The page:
The Dow needed 17 days to climb 20 percent into a so-called bull market on March 26 and ended last week at 7,776.18, while the S&P 500 closed at 815.94. Investors shifted $50 billion in two weeks from money market funds, whose assets swelled this month to $3.91 trillion, the third-highest level on record, data compiled by Washington-based Investment Company Institute show.
“It’s surprising how terminally bearish people are at the moment, and I find it hard to share their view,” said Philip Rodrigs, a London-based manager at Investec Asset Management, whose parent company oversees about $70 billion globally. “I’ve been moving into more cyclically exposed companies,” whose earnings are most dependent on economic growth, he said.
Roland Lescure, chief investment officer at Groupama Asset Management in Paris, says it’s too soon to wager on a rebound in demand with consumers and businesses still mired in the first simultaneous contractions in the U.S., Europe and Japan since World War II.
Companies will start reporting earnings for the first quarter in the next two weeks. Analysts, who have overestimated profits for every period since the third quarter of 2007, expect profits for S&P 500 companies to drop 36 percent on average, paced by retailers, automakers and semiconductors suppliers, according to data compiled by Bloomberg. They’re forecasting S&P 500 companies will halt the longest streak of declining earnings since at least 1947 in the fourth quarter, the data show.
Not Yet Time
“It’s not yet the moment of recovery,” said Lescure, whose firm is “underweight” equities and favors so-called defensive industries with earnings that are less affected by the economy. “A new correction can’t be excluded during the first half on bad earnings news from companies.”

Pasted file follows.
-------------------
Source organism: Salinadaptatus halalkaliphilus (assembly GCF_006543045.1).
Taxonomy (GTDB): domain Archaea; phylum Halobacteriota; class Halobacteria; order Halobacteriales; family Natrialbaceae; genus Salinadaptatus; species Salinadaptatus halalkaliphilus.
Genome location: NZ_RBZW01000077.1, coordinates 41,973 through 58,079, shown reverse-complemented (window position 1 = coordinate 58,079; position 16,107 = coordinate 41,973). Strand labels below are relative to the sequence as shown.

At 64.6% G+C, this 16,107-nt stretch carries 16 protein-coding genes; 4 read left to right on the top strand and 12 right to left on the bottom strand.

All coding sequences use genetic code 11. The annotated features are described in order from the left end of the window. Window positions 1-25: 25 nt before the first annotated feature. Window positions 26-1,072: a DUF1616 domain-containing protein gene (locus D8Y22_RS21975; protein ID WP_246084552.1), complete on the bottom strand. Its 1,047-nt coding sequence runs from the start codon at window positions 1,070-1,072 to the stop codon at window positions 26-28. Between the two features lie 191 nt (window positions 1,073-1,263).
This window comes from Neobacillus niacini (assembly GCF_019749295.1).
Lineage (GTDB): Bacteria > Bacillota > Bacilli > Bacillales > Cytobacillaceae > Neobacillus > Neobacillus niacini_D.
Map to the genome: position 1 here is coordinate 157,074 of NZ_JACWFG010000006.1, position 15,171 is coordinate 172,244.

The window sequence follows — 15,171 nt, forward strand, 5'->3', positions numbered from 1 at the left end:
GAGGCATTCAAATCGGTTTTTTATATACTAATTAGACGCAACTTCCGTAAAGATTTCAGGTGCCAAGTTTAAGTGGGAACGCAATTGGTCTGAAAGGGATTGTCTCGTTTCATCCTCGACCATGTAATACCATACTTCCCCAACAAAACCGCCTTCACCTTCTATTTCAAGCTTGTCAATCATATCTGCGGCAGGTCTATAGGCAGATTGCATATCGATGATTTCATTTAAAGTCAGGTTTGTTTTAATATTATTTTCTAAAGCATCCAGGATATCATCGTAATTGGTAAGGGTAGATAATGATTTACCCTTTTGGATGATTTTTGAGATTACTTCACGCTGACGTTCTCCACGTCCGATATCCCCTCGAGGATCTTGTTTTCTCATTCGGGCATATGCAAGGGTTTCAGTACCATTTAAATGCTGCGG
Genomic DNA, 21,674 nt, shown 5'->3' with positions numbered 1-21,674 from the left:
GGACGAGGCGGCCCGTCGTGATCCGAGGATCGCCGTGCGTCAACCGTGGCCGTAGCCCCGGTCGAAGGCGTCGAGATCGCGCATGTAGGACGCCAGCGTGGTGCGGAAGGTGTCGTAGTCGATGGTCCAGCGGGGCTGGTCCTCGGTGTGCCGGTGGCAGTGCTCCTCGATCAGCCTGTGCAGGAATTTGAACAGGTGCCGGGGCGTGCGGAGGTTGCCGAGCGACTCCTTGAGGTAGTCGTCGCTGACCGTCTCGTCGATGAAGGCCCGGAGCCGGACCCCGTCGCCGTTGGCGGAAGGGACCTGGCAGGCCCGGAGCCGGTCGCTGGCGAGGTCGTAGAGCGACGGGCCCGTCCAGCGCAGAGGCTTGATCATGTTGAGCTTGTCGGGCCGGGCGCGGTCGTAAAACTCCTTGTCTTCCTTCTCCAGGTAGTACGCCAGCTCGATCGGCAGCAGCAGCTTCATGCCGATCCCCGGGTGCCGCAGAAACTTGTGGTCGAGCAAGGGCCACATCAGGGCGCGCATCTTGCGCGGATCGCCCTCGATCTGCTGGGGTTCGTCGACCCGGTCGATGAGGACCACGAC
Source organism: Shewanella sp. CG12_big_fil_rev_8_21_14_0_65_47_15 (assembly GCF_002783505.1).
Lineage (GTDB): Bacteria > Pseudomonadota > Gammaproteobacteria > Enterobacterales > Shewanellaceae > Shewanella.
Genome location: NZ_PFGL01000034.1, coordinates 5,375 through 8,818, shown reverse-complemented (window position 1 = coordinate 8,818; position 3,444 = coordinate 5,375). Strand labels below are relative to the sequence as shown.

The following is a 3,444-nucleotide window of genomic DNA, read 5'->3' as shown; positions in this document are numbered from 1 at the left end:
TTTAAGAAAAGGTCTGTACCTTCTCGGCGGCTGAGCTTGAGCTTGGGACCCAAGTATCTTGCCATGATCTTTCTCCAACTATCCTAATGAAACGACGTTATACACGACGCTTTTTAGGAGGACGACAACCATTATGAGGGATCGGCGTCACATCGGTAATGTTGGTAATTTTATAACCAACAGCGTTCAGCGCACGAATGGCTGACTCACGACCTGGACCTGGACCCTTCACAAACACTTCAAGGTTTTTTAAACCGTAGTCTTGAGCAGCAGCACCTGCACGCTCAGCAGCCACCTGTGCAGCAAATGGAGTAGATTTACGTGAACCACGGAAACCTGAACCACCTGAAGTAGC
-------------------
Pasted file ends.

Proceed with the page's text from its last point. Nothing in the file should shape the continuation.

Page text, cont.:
A correction is commonly defined as a stock-market decline of 10 percent or more.
J&W Seligman’s Wick says takeovers will accelerate as the economy recovers and is investing in technology companies he thinks will be bought. U.S. acquisitions in all industries have increased 12 percent to $178.1 billion this year, compared with the same period in 2008, Bloomberg data show.
S&P 500 technology companies have $244 billion in cash and short-term securities and are the only non-financial industry with reserves that exceed debt, according to Bloomberg data.
Merger speculation increased this month after Armonk, New York-based International Business Machines Corp., the world’s biggest computer-services provider, started talks to buy Santa Clara, California-based Sun Microsystems Inc., the fourth- largest maker of server computers.
Wick is buying shares of NetApp Inc., the Sunnyvale, California-based maker of storage computers for customers such as Redwood City, California-based Oracle Corp.
NetApp was among 16 technology companies that Zurich-based UBS AG identified this month as potential targets. It has risen 8 percent in Nasdaq Stock Market trading this year, compared with a 4.9 percent gain in the S&P 500 technology index.
The company’s so-called enterprise value, or the amount needed to buy all its equity and debt, fell to 88 percent of revenue over the past 12 months during its fiscal quarter ended October. That’s the lowest since NetApp went public in 1995.